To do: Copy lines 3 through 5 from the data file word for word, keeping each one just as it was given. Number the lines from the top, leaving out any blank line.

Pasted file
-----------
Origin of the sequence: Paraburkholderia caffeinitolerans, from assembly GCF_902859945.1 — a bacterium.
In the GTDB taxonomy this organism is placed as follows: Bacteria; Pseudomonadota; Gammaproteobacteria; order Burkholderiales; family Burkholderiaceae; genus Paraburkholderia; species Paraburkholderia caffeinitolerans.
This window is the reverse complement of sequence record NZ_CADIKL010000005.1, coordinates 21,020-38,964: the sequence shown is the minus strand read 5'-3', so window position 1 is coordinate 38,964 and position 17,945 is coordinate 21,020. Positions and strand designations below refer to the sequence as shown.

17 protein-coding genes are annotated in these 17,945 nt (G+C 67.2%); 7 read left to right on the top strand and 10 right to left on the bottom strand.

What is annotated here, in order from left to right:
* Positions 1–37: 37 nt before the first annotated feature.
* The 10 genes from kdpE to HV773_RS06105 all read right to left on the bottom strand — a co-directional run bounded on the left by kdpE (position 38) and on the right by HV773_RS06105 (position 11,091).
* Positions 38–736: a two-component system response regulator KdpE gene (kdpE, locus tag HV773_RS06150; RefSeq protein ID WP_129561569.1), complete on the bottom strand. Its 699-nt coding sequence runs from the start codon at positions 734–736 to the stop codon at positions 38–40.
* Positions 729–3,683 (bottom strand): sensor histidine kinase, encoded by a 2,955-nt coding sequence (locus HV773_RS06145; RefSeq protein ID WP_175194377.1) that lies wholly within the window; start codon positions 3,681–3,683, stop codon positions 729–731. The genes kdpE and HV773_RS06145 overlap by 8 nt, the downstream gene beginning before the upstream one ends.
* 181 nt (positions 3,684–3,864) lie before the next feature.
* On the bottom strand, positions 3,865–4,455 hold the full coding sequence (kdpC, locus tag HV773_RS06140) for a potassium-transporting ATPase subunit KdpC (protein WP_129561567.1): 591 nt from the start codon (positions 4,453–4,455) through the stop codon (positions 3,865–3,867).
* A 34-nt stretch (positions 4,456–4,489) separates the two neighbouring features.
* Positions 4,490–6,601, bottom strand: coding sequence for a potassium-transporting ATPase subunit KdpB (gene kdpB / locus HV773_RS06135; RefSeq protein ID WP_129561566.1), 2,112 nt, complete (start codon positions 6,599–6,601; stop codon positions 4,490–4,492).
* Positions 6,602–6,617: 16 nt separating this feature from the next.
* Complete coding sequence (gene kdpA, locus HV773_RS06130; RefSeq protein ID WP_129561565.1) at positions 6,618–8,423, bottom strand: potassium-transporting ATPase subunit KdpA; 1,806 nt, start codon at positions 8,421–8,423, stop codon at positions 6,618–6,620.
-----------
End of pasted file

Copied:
This window is the reverse complement of sequence record NZ_CADIKL010000005.1, coordinates 21,020-38,964: the sequence shown is the minus strand read 5'-3', so window position 1 is coordinate 38,964 and position 17,945 is coordinate 21,020. Positions and strand designations below refer to the sequence as shown.

17 protein-coding genes are annotated in these 17,945 nt (G+C 67.2%); 7 read left to right on the top strand and 10 right to left on the bottom strand.

What is annotated here, in order from left to right: